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23 June, 2011

Let Your Money Do the Talking

They say no. They interfere. They ban you and then you don’t want to do anything at all. Apathy… Say what you may, but now is not the time to build, organize or create anything in this country.

I arrived at a concert haunted by what an old friend of mine told me: his business away had been taken away from him – in perfect calm accompanied by nonchalance and directly via the office of a top government official. No doubt, it’s time to escape this country and stay away until it develops the right climate. But then the concert began: the conductor came onto the stage and the orchestra started playing. Frankly, its performance was not better than that of the Amsterdam or Vienna orchestras but not much worse, either. And that’s the point. I may lack the qualification to judge nuances, but I can still distinguish between the good and the bad.

This was the Filarmonia Chernihiv Symphony Orchestra created virtually out of nothing by Mykola Sukach, who is now a friend of mine. The orchestra is quite well known and often performs in Kyiv and abroad – perhaps not in Berlin but certainly at respectable European festivals. And world-caliber soloists come to Chernihiv too, or more exactly, to Sukach personally. This arrangement has been in place for 10 years now, and when depression hits me, I usually turn to him for encouragement.

The above pertains to this question: What can one person do in unfavorable circumstances without much support when others are complaining of problems and difficulties (both quite real) and refuse to do anything at all?

All right, starting a business without protection on the regional – or, better still, government – level is pure madness. They will take it away from you, ruin it and burn it as a matter of course. But then cultural figures also complain of harassment and obstacles and for good reason. Their path is also strewn with thorns (see UW, 18/2011) and some succumb to the pricks, while others continue to fight their way through the thickets of brush. Some are lucky despite all their hardships and manage to blossom. Who believed that Volodymyr Tykhy would hit the jackpot with his “Mudaky. Arabesky” film project without a budget, sponsors or studios and would open the way to big cinema for a dozen Ukrainian directors? Who, apart from specialists, knew who Maryna Vroda was before she won the Palme d’Or in Cannes? It’s always like that: some go under. Others climb to the top.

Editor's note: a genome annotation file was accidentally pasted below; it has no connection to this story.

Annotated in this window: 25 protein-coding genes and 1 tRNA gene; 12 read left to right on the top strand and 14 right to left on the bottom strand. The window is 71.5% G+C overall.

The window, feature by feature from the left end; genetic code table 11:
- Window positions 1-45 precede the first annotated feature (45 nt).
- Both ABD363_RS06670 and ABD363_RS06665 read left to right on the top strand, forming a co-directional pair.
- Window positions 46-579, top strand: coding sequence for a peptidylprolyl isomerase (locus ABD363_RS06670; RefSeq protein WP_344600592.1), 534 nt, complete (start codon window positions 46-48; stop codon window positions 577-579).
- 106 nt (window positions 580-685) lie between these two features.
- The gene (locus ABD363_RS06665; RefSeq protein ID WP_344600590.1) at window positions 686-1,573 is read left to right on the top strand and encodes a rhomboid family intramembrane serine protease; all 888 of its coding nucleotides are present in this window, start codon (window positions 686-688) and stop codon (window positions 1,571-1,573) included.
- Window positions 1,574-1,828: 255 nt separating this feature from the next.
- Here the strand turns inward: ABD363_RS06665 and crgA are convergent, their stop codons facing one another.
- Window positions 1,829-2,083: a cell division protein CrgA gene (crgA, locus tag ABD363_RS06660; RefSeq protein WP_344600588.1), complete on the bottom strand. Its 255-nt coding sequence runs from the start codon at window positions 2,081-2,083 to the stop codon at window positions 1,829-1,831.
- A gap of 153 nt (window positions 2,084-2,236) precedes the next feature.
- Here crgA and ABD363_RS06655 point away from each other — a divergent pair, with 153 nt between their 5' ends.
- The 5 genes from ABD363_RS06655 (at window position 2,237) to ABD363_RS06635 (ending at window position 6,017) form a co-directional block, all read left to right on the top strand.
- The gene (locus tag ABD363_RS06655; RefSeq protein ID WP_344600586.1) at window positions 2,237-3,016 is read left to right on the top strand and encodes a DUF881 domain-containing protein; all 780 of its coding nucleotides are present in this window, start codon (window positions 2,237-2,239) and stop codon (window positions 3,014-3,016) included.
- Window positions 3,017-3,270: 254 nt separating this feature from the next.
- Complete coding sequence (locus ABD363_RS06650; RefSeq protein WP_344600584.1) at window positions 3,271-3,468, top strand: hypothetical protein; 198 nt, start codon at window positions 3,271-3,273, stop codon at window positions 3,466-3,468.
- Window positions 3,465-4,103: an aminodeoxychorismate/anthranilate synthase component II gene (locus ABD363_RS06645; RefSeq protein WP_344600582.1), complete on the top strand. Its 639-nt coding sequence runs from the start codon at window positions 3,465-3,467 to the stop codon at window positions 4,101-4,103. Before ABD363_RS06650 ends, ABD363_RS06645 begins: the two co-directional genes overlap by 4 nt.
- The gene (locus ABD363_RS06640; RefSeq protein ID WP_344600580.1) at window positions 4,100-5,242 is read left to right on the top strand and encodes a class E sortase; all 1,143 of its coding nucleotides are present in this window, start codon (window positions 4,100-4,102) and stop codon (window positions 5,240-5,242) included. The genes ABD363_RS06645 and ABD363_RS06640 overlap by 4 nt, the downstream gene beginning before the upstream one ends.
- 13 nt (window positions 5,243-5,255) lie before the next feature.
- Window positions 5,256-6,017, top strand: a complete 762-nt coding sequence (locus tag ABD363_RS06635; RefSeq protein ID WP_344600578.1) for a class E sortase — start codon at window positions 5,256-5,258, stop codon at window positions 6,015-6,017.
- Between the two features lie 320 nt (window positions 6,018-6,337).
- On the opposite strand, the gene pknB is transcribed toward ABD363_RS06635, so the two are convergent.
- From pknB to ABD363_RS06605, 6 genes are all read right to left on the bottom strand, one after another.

I also went to a book fair in the Art Arsenal in Kyiv. My impression was that Ukrainian publishers were somewhat… underrepresented at this high-level event. We have many, many more serious players in the book market. Perhaps the participation fees were too high for such a low-profit business. The remaining floor space had to be rented to companies that sell coffee and book stands. But even the selection of books that was presented there struck me as very much complete. About 10 years ago, the present author made an abortive attempt to start a book-selling business. It turned out that the entire assortment of books brought out by all Ukrainian publishers, including brochures and tourist booklets, could fit into two mid-sized bookcases. There were, to be sure, luxurious folios among them, but if you imagine a compartment with pigeonholes for all genres, categories and subcategories, most of them were empty back then. Now they are filled: we have full-fledged fiction of both the “elite” and mass variety, high-quality poetry, many translated books, good non-fiction, children’s books, etc. So book publishing exists not thanks to but in spite of the surrounding circumstances – the investment climate, the atmosphere, the infrastructure and many other things that are necessary for the success of this business, despite its peculiarities. Of course there is no shortage of problems here, especially with regard to Ukrainian-language literature. But that is quite another topic.

I agree that not everyone is cut out for heroism or even exaggerated enthusiasm. Not everyone is up to banging his head against the wall – this is too much to ask even of conscious patriots. But people who do nothing but whimper and blame circumstances can make their contribution to culture at least by buying books, attending events and, for goodness’ sake, even concerts. Turn off Comedy Club and come. There are indeed things to see, listen to and read. The book fair I attended was not exactly crowded. Galleries which showcase some really decent paintings cannot boast of crowds, either, except when there is an opening with a party and cognac. It’s been a long time since I last saw a capacity audience in a theater, even though there is some (albeit not great) choice. I won’t even mention symphonies.

My idea is extremely simple and even primitive: if we want to have anything worthy, we need to at least consume it. We need to change the circumstances with our example, participation and, finally, our money. This may be the first step to taking a civic stand.


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